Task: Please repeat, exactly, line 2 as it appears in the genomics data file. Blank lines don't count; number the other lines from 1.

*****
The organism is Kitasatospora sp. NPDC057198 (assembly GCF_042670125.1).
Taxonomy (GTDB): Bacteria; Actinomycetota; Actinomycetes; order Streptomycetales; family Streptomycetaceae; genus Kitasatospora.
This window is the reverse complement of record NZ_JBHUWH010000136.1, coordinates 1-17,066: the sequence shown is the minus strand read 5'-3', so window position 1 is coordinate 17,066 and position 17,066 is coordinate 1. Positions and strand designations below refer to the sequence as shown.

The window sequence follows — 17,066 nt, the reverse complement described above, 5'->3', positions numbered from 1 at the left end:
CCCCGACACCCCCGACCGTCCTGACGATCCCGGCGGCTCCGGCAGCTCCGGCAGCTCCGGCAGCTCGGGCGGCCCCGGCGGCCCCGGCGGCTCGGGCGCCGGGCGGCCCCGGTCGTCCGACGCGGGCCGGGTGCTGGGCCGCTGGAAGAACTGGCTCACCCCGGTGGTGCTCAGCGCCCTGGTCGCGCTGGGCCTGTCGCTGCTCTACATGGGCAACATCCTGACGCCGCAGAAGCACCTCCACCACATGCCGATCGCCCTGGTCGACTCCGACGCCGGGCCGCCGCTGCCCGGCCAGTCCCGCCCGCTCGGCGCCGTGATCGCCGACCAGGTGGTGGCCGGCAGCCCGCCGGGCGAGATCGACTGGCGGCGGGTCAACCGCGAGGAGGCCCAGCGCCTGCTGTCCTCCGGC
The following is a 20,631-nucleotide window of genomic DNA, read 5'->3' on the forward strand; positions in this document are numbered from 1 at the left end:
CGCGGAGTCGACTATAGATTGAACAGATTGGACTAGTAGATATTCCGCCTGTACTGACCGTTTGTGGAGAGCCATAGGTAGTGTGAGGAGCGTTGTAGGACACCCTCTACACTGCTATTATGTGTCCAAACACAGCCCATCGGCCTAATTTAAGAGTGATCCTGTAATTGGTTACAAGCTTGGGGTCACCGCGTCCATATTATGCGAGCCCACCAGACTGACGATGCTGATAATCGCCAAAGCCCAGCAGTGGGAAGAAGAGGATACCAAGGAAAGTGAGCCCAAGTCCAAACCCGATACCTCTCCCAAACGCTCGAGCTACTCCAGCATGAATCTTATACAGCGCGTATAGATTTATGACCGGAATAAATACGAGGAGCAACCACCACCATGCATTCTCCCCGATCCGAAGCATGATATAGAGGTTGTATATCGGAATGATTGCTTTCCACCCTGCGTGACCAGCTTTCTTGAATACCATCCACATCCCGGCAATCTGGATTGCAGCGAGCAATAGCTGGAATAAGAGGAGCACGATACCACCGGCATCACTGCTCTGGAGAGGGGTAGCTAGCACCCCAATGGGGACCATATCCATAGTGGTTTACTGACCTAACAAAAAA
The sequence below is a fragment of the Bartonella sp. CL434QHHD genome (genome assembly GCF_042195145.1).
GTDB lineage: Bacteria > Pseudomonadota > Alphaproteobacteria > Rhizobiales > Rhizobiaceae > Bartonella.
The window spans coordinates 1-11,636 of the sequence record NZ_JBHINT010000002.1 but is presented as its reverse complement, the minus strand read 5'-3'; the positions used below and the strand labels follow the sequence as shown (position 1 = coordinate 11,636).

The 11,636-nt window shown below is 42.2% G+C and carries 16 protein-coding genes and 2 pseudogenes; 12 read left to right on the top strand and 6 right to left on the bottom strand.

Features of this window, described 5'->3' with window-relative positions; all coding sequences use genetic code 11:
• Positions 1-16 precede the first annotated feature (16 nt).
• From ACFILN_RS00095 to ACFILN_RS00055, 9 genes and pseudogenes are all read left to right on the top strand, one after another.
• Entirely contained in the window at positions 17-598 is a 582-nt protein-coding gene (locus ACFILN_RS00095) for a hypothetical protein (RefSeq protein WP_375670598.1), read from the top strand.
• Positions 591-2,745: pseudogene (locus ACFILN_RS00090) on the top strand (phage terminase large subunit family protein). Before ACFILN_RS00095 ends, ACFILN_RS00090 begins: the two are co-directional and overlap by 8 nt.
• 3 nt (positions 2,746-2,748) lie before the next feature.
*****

Taxonomy (GTDB): Bacteria; Actinomycetota; Actinomycetes; order Streptomycetales; family Streptomycetaceae; genus Kitasatospora.